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Construction materials are materials used for the construction of buildings. The ecological merits of materials can be compared at Ecolect and ecospecifier.

Many materials can be considered a “green” material until its background is revealed. Any material that has used toxic or carcinogenic chemicals in its treatment or manufacturing (such as formaldehydeW in glues used in woodworking), has traveled extensively from its source or manufacturer, or has been cultivated or harvested in an unsustainable manner might not be considered green. In order for any material to be considered green, it must be resource efficient, not compromise indoor air quality or water conservation, and be energy efficient (both in processing and when in use in the shelter).[1] Resource efficiency can be achieved by using as much recycled content, reusable or recyclable content, materials that employ recycled or recyclable packaging, locally available material, salvaged or remanufactured material, material that employs resource efficient manufacturing, and long-lasting material as possible.[2]

List of some organic materials[edit]

It has been suggested that this page or section be merged into Materials#List of common materials. (Discuss).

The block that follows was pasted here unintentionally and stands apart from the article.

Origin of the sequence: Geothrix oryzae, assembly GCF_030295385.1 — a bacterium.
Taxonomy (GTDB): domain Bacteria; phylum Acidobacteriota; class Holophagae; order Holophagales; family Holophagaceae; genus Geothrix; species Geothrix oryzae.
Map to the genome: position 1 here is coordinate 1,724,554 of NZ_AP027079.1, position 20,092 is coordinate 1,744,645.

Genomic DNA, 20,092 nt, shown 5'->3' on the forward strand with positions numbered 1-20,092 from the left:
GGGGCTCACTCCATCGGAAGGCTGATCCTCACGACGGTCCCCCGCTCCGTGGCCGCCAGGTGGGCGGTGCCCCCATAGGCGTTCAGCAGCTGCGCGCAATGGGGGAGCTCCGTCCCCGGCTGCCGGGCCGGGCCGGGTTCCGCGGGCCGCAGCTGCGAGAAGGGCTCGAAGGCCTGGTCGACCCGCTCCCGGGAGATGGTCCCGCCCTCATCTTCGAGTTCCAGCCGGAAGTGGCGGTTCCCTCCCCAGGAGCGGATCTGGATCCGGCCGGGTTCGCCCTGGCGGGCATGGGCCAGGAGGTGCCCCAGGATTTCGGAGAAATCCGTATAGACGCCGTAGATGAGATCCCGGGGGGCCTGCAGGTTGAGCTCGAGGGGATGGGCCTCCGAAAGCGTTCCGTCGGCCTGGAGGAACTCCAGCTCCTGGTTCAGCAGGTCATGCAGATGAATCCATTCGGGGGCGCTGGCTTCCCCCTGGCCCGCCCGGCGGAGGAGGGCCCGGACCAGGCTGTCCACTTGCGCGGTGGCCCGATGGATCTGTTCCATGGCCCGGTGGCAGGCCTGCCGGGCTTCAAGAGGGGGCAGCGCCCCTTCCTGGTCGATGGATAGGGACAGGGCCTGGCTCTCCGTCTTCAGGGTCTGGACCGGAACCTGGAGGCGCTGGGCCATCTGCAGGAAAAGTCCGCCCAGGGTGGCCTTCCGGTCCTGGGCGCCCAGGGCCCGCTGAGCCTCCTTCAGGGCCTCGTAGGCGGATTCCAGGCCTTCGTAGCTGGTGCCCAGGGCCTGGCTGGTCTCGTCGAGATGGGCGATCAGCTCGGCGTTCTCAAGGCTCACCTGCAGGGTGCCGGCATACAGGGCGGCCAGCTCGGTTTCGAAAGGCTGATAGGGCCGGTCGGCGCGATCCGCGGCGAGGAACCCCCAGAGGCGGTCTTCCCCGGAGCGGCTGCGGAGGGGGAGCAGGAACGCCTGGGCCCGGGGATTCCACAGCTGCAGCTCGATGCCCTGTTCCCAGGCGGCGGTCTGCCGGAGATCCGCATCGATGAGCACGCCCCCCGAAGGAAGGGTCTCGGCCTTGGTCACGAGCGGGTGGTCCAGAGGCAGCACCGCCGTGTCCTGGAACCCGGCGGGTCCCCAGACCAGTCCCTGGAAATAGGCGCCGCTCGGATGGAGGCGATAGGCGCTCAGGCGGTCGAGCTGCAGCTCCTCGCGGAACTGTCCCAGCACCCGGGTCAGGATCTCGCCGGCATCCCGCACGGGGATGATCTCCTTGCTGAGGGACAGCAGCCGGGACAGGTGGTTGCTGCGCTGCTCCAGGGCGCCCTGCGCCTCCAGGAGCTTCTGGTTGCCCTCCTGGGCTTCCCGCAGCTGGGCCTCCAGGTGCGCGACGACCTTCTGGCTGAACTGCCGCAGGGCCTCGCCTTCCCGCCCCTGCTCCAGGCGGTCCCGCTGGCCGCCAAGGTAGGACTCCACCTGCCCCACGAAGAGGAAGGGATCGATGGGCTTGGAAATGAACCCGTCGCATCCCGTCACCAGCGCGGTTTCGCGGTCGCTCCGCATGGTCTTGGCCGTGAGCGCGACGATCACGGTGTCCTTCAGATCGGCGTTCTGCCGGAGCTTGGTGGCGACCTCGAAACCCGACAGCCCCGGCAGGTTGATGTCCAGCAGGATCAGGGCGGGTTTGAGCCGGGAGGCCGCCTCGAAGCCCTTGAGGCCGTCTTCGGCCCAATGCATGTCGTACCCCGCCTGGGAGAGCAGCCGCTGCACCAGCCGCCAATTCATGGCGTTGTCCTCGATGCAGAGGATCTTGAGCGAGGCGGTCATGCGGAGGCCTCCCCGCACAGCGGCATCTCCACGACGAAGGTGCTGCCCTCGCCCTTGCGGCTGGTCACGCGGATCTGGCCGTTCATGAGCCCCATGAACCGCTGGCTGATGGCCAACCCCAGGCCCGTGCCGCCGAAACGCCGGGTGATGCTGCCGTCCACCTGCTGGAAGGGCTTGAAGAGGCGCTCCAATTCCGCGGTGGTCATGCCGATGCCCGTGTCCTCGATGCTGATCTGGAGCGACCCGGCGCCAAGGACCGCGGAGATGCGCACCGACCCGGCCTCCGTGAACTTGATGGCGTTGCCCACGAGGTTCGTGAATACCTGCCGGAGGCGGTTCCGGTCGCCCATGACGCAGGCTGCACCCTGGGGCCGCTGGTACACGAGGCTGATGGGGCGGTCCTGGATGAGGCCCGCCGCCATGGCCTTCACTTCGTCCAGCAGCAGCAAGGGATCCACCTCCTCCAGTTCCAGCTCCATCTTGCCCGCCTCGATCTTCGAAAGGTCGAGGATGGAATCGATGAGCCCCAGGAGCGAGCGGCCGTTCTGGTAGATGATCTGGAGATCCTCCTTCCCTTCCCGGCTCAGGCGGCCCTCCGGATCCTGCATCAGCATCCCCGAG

List of inorganic materials[edit]

It has been suggested that Green_living#List_of_some_sustainable_materials be merged into this page or section. (Discuss).
  • Concrete can be made using cement (regular or eco-cement[3]) or from vulcanic ash (pozzolana) -or alternatively brick dust- and hydrated lime. Waterproof concrete can be made using vulcanic ash and clay.[4]
  • galvanized steel is waterproof, resistant to rusting,
  • stainless steel is also resistant to rust, unlike regular steel [5]
  • recyclable plastics such as PE, PP, PVC, PS, SB; PSE, ABS PMMA, PTFE, PA, PC, PUR, EP, UP and PET. ISF has made 2 documents on how respectively discarded plastics and aluminum can be salvaged and reused in developing countries.[1]


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